RAMALLAH, West Bank (AP) – Bulldozers and dump trucks cleared rubble Wednesday for Yasser Arafat’s burial at his battered headquarters – a symbol of Palestinian resistance where he spent his last years in virtual imprisonment.

At a hastily called meeting, Palestinian leaders tried to smooth over any conflict over succession, agreeing to stick to the law and let the little-known parliament speaker become caretaker head of the Palestinian Authority.

The speaker, Rauhi Fattouh, has no political following, and many Palestinians felt he would not be up to the job, even for the 60 days provided by law. However, they set aside their misgivings to send a signal of unity.

Palestinian officials also decided to hold Arafat’s funeral service in Egypt, a more secure and politically convenient location for Arab leaders than the West Bank, followed by his burial in Ramallah.

Palestinian officials had initially insisted Arafat be buried in Jerusalem, which Israel immediately rejected. Both sides claim Jerusalem as their capital, and Israel fears burying the leader of the Palestinian movement there would strengthen Palestinian claims to the city.

The Israeli government, led by Prime Minister Ariel Sharon, had favored a Gaza burial, but agreed Wednesday to let Arafat be buried at his Ramallah compound, known as the Muqata, just a few miles from Jerusalem.

Arafat had been a virtual prisoner in the compound, partially destroyed by Israeli raids, for nearly three years, fearing Israel would carry out its threats to expel him if he left.

The Israeli government said Wednesday it would not interfere with a funeral, permitting Israeli Arabs and West Bank Palestinians to attend, but allowing only about 1,000 VIPs from the Gaza Strip.

“We have no desire to provoke the Palestinian street or the Arab world, or the rest of the world,” Israeli Interior Minister Avraham Poraz told Army Radio. “So when the man dies, we have to allow them to mourn him. In their eyes he’s a hero.”

Arafat, who was moved from Ramallah to Paris on Oct. 29 for emergency treatment, died Thursday at the French military hospital where he had been treated since Oct. 29. The Palestinian leader spent his final days there in a coma. Doctors would not disclose what ailment killed him.

Top Palestinian officials, who had traveled to Paris for an update on Arafat’s health, hurried back to the West Bank Wednesday.

Throughout the morning, leaders from Arafat’s Fatah movement and the PLO drove into the Muqata in luxury sedans and sport utility vehicles to discuss who would succeed Arafat, who was simultaneously head of the PLO, the Palestinian Authority and Fatah.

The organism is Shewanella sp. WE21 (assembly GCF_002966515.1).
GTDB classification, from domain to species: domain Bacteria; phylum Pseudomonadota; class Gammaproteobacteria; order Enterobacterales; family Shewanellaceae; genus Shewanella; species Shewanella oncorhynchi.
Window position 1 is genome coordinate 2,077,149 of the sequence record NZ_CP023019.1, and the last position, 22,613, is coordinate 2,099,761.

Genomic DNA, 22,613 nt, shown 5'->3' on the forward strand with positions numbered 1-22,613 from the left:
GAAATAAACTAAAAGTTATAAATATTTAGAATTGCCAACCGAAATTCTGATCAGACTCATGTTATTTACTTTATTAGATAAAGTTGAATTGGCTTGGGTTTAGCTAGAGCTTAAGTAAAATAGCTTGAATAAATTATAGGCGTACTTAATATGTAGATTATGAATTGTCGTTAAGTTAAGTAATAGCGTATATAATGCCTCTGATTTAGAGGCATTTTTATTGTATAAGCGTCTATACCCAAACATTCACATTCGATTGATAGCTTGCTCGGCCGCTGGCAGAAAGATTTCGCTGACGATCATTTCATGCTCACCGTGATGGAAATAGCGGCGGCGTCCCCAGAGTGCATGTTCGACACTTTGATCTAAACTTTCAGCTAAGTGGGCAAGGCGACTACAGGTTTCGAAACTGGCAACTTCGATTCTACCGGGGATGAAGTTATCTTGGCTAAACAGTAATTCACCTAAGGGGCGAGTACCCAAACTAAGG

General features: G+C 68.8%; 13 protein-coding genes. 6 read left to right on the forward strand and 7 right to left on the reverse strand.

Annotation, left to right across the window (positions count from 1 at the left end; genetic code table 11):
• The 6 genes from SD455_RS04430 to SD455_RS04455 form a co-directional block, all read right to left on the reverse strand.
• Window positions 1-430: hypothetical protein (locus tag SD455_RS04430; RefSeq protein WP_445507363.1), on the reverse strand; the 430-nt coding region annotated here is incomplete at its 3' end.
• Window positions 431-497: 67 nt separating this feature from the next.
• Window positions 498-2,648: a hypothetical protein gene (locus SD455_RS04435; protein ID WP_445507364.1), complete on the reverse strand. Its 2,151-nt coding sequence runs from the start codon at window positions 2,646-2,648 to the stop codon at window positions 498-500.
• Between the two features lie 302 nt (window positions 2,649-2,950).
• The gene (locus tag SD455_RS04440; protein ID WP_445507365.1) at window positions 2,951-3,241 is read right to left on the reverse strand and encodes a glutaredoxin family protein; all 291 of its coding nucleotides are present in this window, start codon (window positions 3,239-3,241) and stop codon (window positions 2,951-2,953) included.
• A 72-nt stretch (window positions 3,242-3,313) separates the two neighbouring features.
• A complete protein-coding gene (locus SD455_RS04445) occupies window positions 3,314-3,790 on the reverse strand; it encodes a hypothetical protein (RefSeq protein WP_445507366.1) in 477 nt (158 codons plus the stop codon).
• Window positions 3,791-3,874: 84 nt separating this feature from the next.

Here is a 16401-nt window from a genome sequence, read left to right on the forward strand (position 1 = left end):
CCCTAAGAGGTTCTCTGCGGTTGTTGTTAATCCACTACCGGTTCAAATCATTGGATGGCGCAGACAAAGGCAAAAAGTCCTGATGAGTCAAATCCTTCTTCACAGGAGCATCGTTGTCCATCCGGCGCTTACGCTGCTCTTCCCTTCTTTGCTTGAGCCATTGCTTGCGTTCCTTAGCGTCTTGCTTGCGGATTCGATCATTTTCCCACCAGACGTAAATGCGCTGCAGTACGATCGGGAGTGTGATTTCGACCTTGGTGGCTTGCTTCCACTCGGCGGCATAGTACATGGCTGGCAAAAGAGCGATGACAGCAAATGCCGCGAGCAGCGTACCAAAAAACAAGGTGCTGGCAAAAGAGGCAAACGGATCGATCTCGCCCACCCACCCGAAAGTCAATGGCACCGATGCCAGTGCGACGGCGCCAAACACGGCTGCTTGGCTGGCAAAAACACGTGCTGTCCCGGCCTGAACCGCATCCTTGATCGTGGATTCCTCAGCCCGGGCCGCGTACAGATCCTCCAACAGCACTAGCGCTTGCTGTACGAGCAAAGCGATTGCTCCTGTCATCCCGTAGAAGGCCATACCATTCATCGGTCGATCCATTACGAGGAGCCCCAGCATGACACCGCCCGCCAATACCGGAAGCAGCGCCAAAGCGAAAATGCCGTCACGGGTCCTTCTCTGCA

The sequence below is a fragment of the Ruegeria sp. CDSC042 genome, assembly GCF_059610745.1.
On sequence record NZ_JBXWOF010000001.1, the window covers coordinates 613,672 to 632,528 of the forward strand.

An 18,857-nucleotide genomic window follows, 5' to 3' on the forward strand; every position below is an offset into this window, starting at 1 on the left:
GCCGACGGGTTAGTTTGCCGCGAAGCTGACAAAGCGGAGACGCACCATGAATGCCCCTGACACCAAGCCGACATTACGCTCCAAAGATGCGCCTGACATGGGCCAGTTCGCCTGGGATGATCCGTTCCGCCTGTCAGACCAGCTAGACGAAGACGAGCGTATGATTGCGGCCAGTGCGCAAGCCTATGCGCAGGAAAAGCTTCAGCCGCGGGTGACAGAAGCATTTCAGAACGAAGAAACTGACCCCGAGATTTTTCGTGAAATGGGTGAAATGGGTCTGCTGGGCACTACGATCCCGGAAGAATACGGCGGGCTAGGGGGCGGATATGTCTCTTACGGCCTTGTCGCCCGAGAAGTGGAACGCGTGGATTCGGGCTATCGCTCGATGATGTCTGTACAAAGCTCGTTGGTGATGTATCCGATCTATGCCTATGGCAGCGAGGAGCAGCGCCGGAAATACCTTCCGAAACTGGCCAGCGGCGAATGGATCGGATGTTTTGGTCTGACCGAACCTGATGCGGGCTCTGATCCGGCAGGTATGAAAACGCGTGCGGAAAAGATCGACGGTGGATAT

The officials affirmed Fattouh would become caretaker president of the Palestinian Authority. Some officials had hoped to change the law to circumvent Fattouh, a bland politician hand-picked by Arafat after the previous speaker tried to initiate corruption investigations against the Palestinian leadership.

Fattouh is to hold the caretaker position for 60 days, until elections can be held. But Communications Minister Azzam Ahmed said elections were impossible under current security conditions, and some officials were trying to amend the law to allow parliament to choose the new president.

Palestinian Cabinet minister Saeb Erekat said the 18-member PLO Executive Committee would decide on a new PLO chief immediately after Arafat’s burial. It is believed the job will go to Arafat’s PLO deputy, former Prime Minister Mahmoud Abbas.

That position would likely allow Abbas, who has been acting as caretaker leader with Prime Minister Ahmed Qureia, to consolidate his grip on power.

The Palestinian officials also decided to take up Egypt’s offer to host a funeral service. A ceremony in Cairo would make attendance easier for Arab leaders who refuse to travel to the West Bank until an independent Palestinian state is established.

The leaders of Jordan, Yemen, Algeria, Egypt, South Africa and Brazil will attend Arafat’s funeral, said Shaath aide Majdi Khaldi. Many other countries will also send representatives, but it remains unclear at which level.

Shaath, Arafat’s security adviser, Jibril Rajoub, and three other senior Palestinian officials were expected to arrive in Cairo early Thursday to help prepare the funeral.

“It was decided that the body will be brought to Cairo and there will lie in state,” Erekat said. “After that, the body will be flown from Cairo to Ramallah.”

Even as the Palestinian officials drove away from the Muqata, six construction vehicles – dump trucks, cranes and earthmovers – drove into the compound.

Minutes later, crunching and screeching echoed as they cleared mounds of rubble and piles of crushed, rusted vehicles, scooping them into the back of dump trucks, which discarded them in a corner.

Palestinian officials said they were clearing rubble to rebuild a mosque destroyed by Israeli troops. Arafat’s tomb is to be inside the rebuilt mosque.

The compound was built by the British occupiers as a police fort to help put down violence by Jews and Palestinians.

After 1948, Jordan used the compound as a prison. When Israel captured the West Bank in 1967, it turned the Muqata into its military government headquarters.

The Palestinian Authority took it over a decade ago and turned it into Arafat’s West Bank headquarters, a symbol of hope for an upcoming Palestinian state. That ended four years ago with the outbreak of Israel-Palestinian violence.

AP-ES-11-11-04 0043EST

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